Most dogs are reportedly able to bark at 100 Decibels, with most countries’ national recommended safety standards for preventing hearing loss being limiting exposure to noises over 85 Decibels. Driving with continuous barking from a furry passenger in an enclosed space is certainly not recommended.

Incidentally, an Aussie dog holds the Guinness World Record for the loudest bark. Charlie, a Golden Retriever, earned the title in 2013 by registering an incredible 113.1 decibels, with his woof apparently producing the same noise output as a loud rock concert. It was reported by his owners that he thankfully only barks on command.

Pedadoggy’s top tips for stopping dogs barking in the car:*

  • Desensitise the entire car trip experience and condition (rewire) the dog for calm. If the excitement or fear starts when you pick up the car keys, pick them up a few times a day for a few days without going anywhere and reward the dog for other calm behavior such as sitting. Same goes for the leash or whatever is the signal that it’s park time. Eventually build up to getting in the car and not going anywhere, rewarding for calm. Then progressing to travelling even just a few metres. This will also be a lot easier if you offer the dog a chew or yummily stuffed Kong while they are in the car to distract them.
  • If you can teach your dog to bark on command then you can teach them to shush or be quiet on command too. Once the dog has mastered this ‘trick’, you can progress to practicing it in the car without going anywhere, then graduating to when you are traveling, with the help of a human training partner in the back seat.

Remember before heading off to secure the dog in the car with either a harness clipped into an anchor point, or by putting the dog in a crate. In NSW, road safety legislation stipulates that motorists must not drive a vehicle with an animal on their lap or preventing them from having proper control of the car – a penalty of three demerit points and a fine of $338, rising to $422 if caught in a school zone. Also, if an animal is injured as a result of being unrestrained, owners also face up to six months’ jail and fines of up to $5500 under the Prevention of Cruelty to Animals Act.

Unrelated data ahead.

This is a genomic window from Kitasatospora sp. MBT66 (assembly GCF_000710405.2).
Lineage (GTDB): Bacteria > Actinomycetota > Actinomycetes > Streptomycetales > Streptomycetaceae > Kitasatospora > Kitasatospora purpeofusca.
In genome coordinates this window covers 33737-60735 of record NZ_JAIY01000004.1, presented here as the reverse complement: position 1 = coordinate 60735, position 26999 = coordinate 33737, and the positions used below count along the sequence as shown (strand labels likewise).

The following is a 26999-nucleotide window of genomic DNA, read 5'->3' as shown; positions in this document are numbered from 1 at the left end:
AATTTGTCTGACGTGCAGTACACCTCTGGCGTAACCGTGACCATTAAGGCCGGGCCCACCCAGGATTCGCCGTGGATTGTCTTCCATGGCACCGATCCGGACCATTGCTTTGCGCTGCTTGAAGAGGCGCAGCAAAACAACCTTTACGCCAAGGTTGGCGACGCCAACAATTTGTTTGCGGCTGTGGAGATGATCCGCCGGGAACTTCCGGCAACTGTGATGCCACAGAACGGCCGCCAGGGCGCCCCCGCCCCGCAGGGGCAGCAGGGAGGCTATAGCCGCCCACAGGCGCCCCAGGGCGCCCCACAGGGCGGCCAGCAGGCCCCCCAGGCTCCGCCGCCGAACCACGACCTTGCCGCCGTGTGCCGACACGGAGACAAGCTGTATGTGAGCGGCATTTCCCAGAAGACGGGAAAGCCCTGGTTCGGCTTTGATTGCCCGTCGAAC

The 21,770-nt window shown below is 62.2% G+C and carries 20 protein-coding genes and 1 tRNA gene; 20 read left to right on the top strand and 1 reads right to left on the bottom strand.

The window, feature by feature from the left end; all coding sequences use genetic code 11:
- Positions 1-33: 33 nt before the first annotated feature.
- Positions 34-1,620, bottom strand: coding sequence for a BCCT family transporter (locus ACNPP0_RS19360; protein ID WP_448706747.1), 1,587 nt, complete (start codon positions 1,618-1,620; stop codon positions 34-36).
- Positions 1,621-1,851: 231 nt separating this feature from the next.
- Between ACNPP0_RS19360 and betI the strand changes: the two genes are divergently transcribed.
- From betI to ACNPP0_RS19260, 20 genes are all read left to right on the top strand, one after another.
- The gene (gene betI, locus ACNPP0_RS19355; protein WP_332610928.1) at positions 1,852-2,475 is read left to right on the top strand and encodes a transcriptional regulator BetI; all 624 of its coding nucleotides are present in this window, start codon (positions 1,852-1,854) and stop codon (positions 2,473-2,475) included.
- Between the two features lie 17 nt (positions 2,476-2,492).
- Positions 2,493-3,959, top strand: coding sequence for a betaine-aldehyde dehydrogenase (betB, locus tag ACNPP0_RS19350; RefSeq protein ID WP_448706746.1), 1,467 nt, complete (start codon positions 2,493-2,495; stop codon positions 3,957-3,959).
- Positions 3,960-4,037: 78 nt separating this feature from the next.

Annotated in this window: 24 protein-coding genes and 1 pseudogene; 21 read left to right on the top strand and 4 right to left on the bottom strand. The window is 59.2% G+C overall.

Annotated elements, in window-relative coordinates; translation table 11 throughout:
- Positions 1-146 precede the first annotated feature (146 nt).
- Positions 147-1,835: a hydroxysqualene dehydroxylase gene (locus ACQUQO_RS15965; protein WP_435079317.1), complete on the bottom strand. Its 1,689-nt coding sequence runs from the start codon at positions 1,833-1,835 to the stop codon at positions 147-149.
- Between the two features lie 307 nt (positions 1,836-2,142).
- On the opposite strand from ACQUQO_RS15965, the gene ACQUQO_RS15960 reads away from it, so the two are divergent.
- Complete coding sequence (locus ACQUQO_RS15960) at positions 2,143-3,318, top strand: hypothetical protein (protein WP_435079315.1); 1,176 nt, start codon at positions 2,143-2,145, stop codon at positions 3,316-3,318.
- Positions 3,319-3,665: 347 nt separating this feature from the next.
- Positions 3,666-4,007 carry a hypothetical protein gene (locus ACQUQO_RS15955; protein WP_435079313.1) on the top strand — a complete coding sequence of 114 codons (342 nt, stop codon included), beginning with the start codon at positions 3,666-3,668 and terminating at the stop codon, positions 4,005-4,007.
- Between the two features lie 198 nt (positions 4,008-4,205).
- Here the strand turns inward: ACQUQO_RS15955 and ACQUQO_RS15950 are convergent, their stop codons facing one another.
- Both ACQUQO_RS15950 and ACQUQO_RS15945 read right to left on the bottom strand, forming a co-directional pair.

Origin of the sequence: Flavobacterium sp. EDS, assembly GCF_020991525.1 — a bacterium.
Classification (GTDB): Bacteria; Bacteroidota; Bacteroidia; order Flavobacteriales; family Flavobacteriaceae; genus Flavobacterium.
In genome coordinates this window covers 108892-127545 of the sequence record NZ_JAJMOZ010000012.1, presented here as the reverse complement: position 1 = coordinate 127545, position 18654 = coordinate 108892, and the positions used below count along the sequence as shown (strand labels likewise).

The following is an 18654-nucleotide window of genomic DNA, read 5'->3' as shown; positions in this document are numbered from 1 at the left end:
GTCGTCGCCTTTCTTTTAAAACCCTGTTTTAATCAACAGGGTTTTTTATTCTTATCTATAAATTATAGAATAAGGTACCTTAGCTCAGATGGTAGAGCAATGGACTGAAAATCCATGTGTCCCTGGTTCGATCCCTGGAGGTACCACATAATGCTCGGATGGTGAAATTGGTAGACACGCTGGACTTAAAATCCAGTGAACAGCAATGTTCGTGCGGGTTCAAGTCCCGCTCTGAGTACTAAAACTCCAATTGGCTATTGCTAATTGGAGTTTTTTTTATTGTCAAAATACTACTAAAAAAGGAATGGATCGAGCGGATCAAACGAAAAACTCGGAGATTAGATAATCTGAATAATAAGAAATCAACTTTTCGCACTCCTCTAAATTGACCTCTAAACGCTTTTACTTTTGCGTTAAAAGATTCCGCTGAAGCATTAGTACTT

Do you have a car barker? What has helped you ?

* Ones that don’t use citronella or shock collars, shouting at the dog or any other punishing training techniques or tools.

Make the rules, don’t shake the rules

Imagine one morning you get to work. You boss starts shouting at you about being late as soon as you walk in the door, although it’s the same time you arrived the whole month before and it’s well before office opening hours.

keep it consitent

Make the rules wisely and apply them with kindness and consistency.

You sit down at your desk as you always do and then he comes running from across the room, pushes you by the arm out of the chair, glares at you and angrily tells you to use a chair from the kitchen today. Hopefully this isn’t a typical day for most of us…